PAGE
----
Seven of the most annoying behaviors on the trail

We love and revere the outdoors. It’s the place where we play, relax, recharge and find some peace. Usually, it’s a combination of all of those things, and a good escape from that which annoys us in our non-outdoors world.

But all too often, those annoyances follow us to our outdoor happy places. Getting outside is becoming more popular, and it would seem the newbies sometimes don’t know the rules, or like to transfer, shall we say, certain behaviors from the ‘burbs to the backcountry.

So let’s take a look at our top outdoor annoyances…

An embarrassing collection of summit signs.

An embarrassing collection of summit signs, thankfully hauled out by this guy (Ben Perry photo/14ers.com Facebook page).

Summit signs being left behind. It’s cool to bag peaks, especially the high ones, the tough ones, or even your first ones. A lot of folks will bring a piece of paper or cardboard with the name of the peak, its elevation and the date it was climbed and use it to pose for a summit victory photo. No problems so far, unless these people decide to leave their signs behind. This is littering, and a serious sin in the backcountry. Even if you’re leaving it for someone else to make their own bragging-rights shot, it’s still wrong. Bring that sign, make that photograph, slap it on Facebook. But don’t you dare leave it there. Pack that thing out.

Whether it's chalk art or something more permanent, this grates on me. Leave the rocks alone.

Whether it’s chalk art or something more permanent, this grates on me. Leave the rocks alone.

Defacing rocks. I really hate this one. I see this too often where I run trails, and I’ve seen plenty of photos of people making their own “art” on ancient rocks, or writing messages on stones. This can even be combined with the summit sign thing, where people will write, with a Sharpie, the name of the peak and its elevation, then pose for a photograph. Whether you’re this douche, or Casey Nocket (the Creepytings “artist”) or just some fool tagging rocks, please stop. No one wants to see your markings, even if it’s in chalk. Plus, defacing rocks is actually a crime.

That bear selfie might get you hundreds of likes in Instagram, but is it worth it?

That bear selfie might get you hundreds of likes on Instagram, but is it worth it?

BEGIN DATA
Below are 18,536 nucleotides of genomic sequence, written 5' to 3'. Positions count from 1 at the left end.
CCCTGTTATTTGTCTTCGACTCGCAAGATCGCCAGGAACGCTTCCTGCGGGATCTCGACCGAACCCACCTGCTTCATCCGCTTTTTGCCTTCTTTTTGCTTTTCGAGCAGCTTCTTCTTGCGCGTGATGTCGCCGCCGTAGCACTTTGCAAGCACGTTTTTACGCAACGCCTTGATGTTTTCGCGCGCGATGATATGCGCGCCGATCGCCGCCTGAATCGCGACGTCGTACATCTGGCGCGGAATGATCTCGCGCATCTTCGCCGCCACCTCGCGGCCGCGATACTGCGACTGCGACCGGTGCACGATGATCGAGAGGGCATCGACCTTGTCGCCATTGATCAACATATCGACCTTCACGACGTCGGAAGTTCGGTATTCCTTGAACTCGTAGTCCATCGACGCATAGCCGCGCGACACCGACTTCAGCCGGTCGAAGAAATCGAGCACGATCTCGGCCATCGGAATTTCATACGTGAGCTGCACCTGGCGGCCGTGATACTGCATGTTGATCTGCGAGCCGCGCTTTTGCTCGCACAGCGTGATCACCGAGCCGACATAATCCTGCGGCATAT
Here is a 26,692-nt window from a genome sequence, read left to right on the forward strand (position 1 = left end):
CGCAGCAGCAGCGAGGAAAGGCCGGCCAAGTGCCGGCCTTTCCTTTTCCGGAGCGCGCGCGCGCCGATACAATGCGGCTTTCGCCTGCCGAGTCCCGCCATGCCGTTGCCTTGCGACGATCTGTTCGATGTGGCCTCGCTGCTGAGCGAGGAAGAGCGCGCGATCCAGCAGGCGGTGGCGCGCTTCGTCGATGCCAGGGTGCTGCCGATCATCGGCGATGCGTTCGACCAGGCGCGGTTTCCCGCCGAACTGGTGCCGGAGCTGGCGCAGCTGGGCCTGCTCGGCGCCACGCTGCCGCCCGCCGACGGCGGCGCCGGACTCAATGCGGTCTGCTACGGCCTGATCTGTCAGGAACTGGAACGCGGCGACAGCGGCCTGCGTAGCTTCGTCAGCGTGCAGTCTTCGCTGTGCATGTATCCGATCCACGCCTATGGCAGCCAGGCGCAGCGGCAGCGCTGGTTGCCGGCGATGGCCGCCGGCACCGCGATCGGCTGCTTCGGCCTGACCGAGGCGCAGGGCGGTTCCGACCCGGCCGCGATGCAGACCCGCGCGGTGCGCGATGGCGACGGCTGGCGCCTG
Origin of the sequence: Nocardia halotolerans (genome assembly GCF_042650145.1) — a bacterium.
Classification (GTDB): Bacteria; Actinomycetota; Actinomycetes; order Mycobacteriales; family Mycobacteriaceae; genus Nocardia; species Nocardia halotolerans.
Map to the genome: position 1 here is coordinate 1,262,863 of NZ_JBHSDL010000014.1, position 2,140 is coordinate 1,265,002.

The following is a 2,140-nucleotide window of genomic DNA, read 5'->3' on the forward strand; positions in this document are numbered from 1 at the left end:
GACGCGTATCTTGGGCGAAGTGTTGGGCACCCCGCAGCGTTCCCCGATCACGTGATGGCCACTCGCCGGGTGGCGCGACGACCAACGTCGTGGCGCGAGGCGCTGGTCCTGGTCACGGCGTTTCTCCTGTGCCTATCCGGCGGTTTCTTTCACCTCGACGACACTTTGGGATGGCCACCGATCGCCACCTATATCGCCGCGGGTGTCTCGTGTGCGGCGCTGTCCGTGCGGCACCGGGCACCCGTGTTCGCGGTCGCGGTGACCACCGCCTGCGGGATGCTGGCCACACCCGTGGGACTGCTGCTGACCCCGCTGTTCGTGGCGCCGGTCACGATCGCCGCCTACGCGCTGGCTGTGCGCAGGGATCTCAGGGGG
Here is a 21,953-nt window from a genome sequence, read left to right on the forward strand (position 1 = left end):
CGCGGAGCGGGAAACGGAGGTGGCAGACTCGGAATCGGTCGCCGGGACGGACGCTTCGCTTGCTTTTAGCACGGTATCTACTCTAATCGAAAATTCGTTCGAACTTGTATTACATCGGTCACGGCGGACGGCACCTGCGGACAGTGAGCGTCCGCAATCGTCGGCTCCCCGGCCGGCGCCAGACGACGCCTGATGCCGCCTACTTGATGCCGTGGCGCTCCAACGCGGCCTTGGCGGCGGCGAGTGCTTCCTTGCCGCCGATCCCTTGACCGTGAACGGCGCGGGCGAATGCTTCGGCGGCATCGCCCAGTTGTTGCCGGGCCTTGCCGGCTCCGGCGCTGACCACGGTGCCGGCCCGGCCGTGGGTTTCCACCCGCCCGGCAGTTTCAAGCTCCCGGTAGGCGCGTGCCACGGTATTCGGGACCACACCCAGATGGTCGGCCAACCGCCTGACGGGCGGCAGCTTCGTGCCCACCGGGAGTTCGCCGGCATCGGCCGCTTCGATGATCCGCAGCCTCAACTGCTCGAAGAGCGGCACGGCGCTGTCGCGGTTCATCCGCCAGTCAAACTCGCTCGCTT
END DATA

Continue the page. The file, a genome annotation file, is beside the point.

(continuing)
Wildlife selfies. Talk about needless risks. I’ve come to grips with the fact that people are addicted to selfies of all sorts, and even carry selfie sticks for the purpose of making those epic self portraits more epic-er. Gag, but I get it. But next-level gag — the wildlife selfie — is dangerous. People who spot bears, buffalo, moose or other creatures of the woods have gone out of their way to get close, turn their back to the animal, then grin for their camera, only to get attacked by the creature. In two cases in California, a couple of guys took selfies with rattlesnakes. Both got bit, and were lucky to live. But they also got tagged with six-figure medical bills. Keep your distance, respect wildlife, and don’t take your eye off a wild creature until you’re a safe distance away.

Funny in a text. Not funny if you step in it on the trail.

Funny in a text. Not funny if you step in it on the trail.

Defecating/urinating on the route. I’m not sure this needs to be said, but since it happens, well, don’t take a crap on the trail. Don’t pee on a climbing route. Don’t leave your waste where other people are hiking or seeking handholds and footholds.

One day, 150 people, and this is what those people collected in trash on a recent trail cleanup day.

One day, 150 people, and this is part what those people collected in trash on a recent trail cleanup day.

Littering in general. You might not think your lone water bottle, soda cup or candy bar wrapper will make much difference. But it does, especially if enough of you knuckleheads feel the same way. It’s not nearly as bad in the deep backcountry, but in places closer to highways or otherwise easily accessible it’s a massive problem. In a few trail cleanup days, I’ve personally carried out a good 100 pounds of trash. And that’s just me. Yet I still see discarded water bottles, cups and other bits of garbage. Oh, and wildlife sometimes try to eat your junk, which can cause illness and even death. If you can hold on to that drink on the way in, you can carry it out.

Not really my thing, but if you're going to have music on the trail, confine it to your earbuds.

Not really my thing, but if you’re going to have music on the trail, confine it to your earbuds.

Music on the trail. It’s OK to jam to your favorite tunes in the trail. Runners and hikers do it all the time. It’s not really my thing — I’d rather hear the sounds of the woods. But I don’t fault people wanting to hear their playlists or podcasts. But here’s the thing — no one else wants to hear it. So keep the music flowing… through your earbuds. When I’m trying to bag a peak or run some miles, I don’t want to hear you Whip and Nae Nae.

Too. Many. Cairns. (downeast.com photo)

Too. Many. Cairns. (downeast.com photo)